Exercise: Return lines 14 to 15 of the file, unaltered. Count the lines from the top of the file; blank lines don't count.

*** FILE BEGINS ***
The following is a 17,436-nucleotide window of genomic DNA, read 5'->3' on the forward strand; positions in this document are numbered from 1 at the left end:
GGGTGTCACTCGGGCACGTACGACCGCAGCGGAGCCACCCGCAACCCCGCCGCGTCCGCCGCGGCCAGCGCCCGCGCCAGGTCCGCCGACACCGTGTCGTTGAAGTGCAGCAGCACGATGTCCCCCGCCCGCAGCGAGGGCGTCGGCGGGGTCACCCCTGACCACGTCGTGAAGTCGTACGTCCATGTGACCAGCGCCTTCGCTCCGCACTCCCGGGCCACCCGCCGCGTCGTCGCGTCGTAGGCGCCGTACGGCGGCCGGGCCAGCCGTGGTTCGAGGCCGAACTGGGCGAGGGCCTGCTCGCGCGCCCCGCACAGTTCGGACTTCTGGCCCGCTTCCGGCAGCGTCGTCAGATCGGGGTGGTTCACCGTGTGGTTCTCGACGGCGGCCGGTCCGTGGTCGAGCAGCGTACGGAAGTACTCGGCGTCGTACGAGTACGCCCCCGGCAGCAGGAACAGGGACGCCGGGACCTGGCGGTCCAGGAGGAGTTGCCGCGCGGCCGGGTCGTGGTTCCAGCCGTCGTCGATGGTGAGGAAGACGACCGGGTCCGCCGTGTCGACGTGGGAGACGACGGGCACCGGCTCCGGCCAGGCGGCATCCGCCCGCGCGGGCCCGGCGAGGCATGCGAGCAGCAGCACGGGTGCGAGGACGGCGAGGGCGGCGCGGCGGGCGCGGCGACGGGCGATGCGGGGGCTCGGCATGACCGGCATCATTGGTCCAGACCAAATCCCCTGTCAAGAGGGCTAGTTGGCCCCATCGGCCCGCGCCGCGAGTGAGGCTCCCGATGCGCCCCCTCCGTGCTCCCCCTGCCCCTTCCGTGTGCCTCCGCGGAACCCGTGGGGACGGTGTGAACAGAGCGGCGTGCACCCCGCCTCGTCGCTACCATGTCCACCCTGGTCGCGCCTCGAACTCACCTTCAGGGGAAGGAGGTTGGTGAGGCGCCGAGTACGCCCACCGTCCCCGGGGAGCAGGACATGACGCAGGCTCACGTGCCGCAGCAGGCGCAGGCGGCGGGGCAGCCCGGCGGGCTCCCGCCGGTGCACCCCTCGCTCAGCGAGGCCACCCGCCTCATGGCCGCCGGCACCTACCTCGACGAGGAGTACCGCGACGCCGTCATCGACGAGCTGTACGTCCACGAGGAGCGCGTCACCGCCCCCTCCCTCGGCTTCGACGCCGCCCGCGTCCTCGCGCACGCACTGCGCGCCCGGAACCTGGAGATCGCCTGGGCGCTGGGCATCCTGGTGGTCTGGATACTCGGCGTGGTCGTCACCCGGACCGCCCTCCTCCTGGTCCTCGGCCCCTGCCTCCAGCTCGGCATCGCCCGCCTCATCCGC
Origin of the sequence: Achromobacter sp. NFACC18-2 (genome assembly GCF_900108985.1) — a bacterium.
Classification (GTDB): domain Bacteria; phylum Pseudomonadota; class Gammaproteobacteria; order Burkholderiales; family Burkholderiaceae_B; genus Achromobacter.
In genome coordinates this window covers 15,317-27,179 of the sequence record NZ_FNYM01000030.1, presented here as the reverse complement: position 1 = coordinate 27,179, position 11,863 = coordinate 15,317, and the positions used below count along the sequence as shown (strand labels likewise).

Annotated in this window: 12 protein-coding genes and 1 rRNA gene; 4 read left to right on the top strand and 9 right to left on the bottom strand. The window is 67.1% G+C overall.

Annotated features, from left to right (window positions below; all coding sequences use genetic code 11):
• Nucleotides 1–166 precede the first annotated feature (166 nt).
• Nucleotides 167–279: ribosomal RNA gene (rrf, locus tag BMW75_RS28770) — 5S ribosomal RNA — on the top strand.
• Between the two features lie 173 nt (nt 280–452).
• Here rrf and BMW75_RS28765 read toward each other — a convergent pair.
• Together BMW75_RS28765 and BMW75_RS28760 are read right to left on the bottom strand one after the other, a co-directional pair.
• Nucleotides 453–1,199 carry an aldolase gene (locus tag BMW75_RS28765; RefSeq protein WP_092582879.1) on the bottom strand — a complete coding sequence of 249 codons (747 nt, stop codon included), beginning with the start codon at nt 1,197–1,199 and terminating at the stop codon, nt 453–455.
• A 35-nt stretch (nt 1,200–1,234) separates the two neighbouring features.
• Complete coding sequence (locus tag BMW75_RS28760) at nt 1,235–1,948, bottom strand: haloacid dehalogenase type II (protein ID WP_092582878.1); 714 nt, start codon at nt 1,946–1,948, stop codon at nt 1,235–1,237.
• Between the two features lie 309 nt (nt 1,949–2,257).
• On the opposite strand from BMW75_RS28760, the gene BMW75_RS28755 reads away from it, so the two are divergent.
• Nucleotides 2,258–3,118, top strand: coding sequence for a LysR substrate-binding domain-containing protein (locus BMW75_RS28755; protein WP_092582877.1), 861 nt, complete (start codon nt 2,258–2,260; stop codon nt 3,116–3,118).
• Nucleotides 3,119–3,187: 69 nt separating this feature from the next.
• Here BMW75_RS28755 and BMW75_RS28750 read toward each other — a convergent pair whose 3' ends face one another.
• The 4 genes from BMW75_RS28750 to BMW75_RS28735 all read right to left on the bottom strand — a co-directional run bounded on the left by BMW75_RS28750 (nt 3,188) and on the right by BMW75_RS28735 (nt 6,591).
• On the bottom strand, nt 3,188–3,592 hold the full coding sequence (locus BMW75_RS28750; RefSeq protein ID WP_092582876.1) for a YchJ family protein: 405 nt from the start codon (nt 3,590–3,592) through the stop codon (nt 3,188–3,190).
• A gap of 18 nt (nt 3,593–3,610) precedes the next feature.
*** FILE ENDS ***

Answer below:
• A 35-nt stretch (nt 1,200–1,234) separates the two neighbouring features.
• Complete coding sequence (locus tag BMW75_RS28760) at nt 1,235–1,948, bottom strand: haloacid dehalogenase type II (protein ID WP_092582878.1); 714 nt, start codon at nt 1,946–1,948, stop codon at nt 1,235–1,237.